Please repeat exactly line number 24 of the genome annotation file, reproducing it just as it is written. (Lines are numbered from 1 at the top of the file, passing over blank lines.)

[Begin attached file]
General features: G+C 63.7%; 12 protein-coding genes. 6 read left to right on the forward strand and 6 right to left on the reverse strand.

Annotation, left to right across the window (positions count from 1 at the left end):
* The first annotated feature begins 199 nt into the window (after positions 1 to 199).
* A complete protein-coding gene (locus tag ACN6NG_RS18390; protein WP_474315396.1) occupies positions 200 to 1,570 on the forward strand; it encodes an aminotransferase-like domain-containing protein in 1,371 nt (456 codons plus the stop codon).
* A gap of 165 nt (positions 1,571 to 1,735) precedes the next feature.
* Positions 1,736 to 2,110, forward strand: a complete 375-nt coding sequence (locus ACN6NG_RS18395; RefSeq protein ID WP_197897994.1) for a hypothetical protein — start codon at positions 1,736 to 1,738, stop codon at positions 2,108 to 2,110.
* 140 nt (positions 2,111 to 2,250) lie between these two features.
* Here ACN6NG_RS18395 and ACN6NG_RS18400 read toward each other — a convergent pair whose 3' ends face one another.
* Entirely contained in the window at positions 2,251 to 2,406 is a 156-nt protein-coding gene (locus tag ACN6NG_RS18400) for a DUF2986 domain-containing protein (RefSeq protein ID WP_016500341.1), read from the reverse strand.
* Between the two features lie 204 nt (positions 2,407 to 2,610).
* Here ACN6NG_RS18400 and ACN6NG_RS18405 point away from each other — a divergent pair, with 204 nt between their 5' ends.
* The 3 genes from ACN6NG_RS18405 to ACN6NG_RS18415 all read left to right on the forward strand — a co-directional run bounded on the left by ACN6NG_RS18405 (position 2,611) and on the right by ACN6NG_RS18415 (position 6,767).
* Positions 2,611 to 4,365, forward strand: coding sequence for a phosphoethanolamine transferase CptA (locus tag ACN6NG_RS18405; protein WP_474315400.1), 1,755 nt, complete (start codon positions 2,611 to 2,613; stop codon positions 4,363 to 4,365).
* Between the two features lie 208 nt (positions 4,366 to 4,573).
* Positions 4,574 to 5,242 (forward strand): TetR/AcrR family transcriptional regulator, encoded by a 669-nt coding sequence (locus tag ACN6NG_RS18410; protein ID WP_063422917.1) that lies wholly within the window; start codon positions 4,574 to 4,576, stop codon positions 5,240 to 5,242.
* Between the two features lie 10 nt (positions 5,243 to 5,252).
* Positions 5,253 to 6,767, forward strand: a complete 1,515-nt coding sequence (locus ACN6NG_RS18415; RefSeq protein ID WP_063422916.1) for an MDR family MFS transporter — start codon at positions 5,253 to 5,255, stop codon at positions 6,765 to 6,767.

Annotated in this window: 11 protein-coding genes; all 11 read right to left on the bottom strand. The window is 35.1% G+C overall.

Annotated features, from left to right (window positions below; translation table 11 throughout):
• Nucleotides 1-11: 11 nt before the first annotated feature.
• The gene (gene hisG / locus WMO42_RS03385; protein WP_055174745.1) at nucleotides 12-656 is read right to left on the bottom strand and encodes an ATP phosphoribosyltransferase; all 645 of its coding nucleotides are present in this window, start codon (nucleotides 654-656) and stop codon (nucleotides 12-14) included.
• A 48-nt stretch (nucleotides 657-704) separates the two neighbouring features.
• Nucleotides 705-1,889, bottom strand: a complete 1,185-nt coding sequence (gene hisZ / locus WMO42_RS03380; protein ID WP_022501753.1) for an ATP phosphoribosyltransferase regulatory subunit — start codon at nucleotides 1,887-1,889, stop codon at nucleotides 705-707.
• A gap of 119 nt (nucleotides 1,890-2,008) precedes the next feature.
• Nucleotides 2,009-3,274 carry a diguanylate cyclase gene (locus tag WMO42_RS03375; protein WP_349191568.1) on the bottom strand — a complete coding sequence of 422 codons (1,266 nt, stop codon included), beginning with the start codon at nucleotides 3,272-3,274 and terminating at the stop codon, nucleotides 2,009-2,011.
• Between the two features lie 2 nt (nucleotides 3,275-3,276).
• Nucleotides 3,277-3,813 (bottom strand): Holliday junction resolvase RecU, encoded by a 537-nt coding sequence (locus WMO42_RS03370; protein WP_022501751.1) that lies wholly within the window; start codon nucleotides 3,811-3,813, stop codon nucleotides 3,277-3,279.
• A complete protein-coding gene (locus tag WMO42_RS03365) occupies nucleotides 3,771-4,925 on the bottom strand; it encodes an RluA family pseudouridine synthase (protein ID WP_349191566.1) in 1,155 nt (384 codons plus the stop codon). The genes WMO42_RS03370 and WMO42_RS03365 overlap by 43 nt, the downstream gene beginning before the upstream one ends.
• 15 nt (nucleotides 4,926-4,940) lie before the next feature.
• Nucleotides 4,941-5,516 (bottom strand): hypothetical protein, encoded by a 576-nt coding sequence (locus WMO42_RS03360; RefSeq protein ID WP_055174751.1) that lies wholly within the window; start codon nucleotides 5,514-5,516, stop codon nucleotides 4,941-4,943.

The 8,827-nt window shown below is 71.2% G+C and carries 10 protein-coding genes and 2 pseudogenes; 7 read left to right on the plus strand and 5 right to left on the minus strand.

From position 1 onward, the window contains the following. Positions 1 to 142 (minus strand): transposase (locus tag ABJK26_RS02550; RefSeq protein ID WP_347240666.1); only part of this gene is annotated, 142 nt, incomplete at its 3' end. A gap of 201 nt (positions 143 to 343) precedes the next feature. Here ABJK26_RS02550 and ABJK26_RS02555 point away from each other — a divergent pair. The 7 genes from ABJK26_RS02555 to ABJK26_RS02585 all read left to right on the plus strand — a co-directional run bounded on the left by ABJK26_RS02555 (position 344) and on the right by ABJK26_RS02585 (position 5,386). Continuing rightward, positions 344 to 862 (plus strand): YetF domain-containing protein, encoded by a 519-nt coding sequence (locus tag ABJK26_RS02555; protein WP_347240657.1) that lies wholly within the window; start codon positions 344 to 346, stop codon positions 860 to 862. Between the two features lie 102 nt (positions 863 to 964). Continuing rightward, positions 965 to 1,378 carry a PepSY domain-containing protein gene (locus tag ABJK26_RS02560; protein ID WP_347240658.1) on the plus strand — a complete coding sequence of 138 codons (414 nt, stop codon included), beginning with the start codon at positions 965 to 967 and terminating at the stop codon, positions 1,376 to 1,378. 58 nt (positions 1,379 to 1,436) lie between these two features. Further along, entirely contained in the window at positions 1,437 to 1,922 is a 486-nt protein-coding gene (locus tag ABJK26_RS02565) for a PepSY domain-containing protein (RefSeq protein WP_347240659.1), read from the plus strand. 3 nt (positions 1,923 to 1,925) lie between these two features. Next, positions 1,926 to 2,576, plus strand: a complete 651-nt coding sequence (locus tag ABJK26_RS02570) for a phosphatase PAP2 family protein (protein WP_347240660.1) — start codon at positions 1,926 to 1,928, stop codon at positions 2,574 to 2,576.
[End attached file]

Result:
• A gap of 119 nt (nucleotides 1,890-2,008) precedes the next feature.